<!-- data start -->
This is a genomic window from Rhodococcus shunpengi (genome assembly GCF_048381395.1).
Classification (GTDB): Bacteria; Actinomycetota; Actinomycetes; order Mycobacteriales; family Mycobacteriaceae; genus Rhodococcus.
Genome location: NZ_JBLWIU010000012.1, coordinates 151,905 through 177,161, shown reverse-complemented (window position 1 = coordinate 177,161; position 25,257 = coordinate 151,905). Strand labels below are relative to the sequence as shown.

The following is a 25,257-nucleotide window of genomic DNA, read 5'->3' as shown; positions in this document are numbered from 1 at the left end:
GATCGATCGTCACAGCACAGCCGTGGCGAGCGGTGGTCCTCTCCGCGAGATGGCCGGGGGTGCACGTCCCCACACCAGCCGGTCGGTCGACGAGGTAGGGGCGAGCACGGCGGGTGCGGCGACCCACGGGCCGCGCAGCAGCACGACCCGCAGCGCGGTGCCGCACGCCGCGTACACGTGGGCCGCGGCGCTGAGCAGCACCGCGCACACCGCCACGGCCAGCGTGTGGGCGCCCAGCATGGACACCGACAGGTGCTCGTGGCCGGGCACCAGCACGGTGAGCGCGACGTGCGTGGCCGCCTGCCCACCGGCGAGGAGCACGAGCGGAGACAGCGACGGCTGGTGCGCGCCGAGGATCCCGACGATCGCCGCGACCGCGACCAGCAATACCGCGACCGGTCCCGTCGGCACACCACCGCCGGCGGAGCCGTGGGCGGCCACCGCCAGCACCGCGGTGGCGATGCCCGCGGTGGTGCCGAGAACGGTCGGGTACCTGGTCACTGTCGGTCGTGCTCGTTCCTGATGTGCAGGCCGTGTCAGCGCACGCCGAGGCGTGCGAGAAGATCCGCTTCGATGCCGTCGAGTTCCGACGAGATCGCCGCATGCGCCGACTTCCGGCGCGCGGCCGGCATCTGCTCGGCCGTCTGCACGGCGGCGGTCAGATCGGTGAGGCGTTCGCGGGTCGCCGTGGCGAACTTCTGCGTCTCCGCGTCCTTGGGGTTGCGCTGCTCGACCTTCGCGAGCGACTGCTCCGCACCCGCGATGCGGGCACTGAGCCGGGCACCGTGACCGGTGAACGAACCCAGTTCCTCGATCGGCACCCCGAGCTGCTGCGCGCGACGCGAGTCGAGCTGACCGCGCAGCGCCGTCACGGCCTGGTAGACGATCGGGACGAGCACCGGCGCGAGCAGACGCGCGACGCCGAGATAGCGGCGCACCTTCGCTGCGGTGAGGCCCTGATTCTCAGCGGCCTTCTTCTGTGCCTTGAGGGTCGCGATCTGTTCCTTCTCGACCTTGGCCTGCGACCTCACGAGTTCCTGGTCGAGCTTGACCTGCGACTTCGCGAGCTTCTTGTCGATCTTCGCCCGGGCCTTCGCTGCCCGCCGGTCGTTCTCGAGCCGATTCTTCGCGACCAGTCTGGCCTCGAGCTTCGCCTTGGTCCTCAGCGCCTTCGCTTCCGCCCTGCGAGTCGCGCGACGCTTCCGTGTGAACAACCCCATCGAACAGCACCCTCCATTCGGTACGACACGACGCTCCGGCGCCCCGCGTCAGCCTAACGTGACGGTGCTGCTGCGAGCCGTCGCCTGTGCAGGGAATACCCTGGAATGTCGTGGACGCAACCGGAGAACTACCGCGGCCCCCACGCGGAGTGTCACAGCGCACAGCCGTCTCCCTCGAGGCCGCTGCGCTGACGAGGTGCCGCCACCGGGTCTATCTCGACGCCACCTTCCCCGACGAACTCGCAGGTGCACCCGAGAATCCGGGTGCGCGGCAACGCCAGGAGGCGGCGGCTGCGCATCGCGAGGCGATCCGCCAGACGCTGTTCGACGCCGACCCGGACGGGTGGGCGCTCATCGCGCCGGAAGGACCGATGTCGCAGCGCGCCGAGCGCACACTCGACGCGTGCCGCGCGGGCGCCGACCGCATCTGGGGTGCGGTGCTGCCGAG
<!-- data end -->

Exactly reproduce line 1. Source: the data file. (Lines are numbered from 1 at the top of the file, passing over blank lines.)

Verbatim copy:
This is a genomic window from Rhodococcus shunpengi (genome assembly GCF_048381395.1).